Double Bill: Margot La Rouge
& Le Villi

Reviewer's Rating

One of the most anticipated features of every season at Opera Holland Park is the revived rarity rescued from obscurity. Some fine operas have received a new lease of life through this posthumous patronage, and all have deserved at least an occasional airing. This year, the slot is filled by the unlikely combination of a double-bill by Delius and Puccini, originally scheduled for 2020.

Though some of his most famous works, such as ‘The Walk to the Paradise Garden’ started as music written for the stage, we do not usually think of Delius as an opera composer. In fact he wrote several. ‘Margot la Rouge’ is a one-act piece in ‘verismo’ style, written in 1904 but not performed until 1983. The action takes place in a Parisian dive frequented by prostitutes and other regulars of the ‘demi-monde.’ There is jealousy towards Margot, a red-haired new arrival, who has taken up with the local godfather-figure, L’Artiste. A flurry of newcomers arrives to shelter from a storm and one of a group of soldiers turns out to be a former sweetheart of Margot. He attempts to rescue her only to be thwarted by the alerted L’Artiste, with grisly consequences for some.

The music is effective rather than memorable, but with several moments of lyrical expansiveness including harmonies characteristic of the composer. It is very well delivered by the performers with Anne Sophie Duprels, a regular here at Holland Park, in the title role. She marks the journey well from sullen withdrawal to passionate violence; and Samuel Sakker offers strong, sonorous romantic support both in their main duet and in evoking their shared past. Another OHP stalwart, Paul Carey Jones plays the sinister L’Artiste with authoritative menace.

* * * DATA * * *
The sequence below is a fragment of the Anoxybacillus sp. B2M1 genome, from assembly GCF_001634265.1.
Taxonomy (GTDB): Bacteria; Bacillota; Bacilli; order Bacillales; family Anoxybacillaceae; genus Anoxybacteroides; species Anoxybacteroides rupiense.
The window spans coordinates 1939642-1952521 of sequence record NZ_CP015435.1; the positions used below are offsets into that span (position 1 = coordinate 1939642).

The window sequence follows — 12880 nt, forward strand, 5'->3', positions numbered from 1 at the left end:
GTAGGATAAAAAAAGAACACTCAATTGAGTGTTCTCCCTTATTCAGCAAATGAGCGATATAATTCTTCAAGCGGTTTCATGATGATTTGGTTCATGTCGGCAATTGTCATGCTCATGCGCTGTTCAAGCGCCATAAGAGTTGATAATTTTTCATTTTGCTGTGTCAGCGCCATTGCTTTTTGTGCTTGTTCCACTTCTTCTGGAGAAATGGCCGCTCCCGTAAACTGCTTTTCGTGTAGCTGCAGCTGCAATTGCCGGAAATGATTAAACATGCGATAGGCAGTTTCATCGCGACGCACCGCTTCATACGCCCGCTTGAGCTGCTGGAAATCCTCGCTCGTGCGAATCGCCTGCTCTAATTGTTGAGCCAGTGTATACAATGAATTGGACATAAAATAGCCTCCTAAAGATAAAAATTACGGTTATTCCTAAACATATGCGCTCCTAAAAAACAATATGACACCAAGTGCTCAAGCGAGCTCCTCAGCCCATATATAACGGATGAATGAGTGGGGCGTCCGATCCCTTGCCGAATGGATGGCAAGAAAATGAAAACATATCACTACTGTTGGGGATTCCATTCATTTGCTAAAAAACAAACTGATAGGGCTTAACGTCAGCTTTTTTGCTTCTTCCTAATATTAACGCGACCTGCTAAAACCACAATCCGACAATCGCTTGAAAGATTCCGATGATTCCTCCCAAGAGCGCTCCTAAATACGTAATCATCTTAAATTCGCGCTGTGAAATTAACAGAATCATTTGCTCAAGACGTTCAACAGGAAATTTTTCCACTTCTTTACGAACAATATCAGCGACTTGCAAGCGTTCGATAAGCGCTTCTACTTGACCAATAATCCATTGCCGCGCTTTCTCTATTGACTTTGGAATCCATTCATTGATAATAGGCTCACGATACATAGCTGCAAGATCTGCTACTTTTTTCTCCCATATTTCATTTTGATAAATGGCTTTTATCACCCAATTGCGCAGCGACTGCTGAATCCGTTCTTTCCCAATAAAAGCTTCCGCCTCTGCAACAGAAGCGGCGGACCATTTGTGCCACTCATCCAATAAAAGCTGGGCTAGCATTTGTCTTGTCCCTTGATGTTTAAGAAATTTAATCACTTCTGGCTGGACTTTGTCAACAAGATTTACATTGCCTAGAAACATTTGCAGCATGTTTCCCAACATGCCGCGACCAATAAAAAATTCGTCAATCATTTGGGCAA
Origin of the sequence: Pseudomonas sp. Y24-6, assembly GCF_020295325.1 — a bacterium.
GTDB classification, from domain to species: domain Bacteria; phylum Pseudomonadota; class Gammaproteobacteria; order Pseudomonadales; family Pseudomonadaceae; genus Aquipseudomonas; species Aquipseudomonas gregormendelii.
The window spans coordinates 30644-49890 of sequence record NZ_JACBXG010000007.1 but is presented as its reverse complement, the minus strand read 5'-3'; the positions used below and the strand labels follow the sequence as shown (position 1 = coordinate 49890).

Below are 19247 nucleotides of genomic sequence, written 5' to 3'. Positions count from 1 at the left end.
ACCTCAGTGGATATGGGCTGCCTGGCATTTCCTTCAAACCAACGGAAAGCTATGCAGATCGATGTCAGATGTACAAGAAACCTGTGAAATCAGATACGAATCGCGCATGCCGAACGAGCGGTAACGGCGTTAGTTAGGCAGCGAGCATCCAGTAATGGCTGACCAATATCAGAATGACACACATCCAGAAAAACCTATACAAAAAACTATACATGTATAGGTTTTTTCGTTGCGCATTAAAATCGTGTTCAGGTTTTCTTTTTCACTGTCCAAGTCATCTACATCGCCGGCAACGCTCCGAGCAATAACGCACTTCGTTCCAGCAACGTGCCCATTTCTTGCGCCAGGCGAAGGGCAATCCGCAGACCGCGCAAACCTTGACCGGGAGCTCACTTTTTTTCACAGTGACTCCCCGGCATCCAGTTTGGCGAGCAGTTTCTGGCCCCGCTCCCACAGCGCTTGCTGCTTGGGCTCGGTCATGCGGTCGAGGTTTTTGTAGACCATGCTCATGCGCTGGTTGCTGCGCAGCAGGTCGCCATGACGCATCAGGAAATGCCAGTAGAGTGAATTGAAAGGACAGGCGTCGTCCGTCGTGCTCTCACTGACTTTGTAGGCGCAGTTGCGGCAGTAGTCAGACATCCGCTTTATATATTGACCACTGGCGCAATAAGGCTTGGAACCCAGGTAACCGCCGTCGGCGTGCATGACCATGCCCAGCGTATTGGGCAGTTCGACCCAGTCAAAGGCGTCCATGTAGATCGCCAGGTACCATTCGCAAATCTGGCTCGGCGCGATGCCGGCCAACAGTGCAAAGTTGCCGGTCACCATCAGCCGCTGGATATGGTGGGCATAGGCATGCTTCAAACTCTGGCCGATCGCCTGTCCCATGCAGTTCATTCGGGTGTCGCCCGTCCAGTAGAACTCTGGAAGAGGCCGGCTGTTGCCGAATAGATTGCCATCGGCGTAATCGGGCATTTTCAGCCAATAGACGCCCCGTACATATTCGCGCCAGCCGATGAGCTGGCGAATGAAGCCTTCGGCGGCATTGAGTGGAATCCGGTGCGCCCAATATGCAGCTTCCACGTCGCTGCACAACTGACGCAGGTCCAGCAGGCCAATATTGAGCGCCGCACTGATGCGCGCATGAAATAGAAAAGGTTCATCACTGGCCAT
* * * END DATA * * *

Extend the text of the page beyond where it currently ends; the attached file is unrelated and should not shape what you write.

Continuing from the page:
Great credit should go to designer takis who has provided another ingenious set here which not only adapts into the set for the Puccini second half, but also reassembles into the set for the parallel production of ‘Little Women.’ A plain living room on a revolve allows an economical switch between interior and exterior scenes and clears the way for swift adaptations from bar to church and back again to domestic intimacy.

Puccini’s ‘Le Villi’ was his first operatic outing – a strange confection of opera and ballet on a German supernatural story, that has the flavour of Weber’s ‘Der Freischütz.’ But while it may be a formal oddity among his works, it is remarkable how many of the hallmarks of his mature style are already in place. The long-breathed, sweeping melodies, tight and imaginative orchestration, and sharply-etched characters locked into dramatically compelling dilemmas are all in place. For these reasons alone the piece deserves more frequent outings.
After some scene-setting around the betrothal of the two leads, Anna and Roberto, Roberto departs to claim a legacy and then fails to return. The bride pines away and dies before the returning Roberto himself meets a grim end at the hands of ‘Le Villi’, a group of witches who avenge abandoned women, urged on by Anna’s vengeful father. There are fine arias for the two lovers and Anna’s father and two typical set-pieces, one set in a church which anticipates Puccini’s skills in adapting church music to the stage in ‘Tosca’, and another dance-sequence for the witches in which Anna exacts her revenge.

All the performers distinguish themselves. Francesco Cilluffo and the City of London Sinfonia work up a great head of steam in the orchestral episodes, and especially in the denouement. Anne Sophie Duprels returns in the second half to lead the cast once again and marks the journey from shrinking violet to vengeful ghost with real verve. As her lover, Roberto, Pierre Auty has a couple of demanding arias to negotiate, and apart from some strain in the top register, did this with flair. Stephen Gadd combines the role of narrator and vengeful patriarch with natural authority, and the chorus of villagers intensify the given mood with energy and fluid stage movement.

Given that this is technically an opera-ballet, we should also mention the three dancers who depict the Villi – swathed in many metres of bridal gauze, they manage to stay on the right side of dramatic without tipping over into unintended comedy. Movement director Jami Reid-Quarrell made fully use of the walkway around the orchestra pit and the lighting too managed to add appropriate spectral elements. In the assured hands of director Martin Lloyd-Evans, these two revivals were presented to their full potential: one hopes this will encourage other productions of these works in years to come.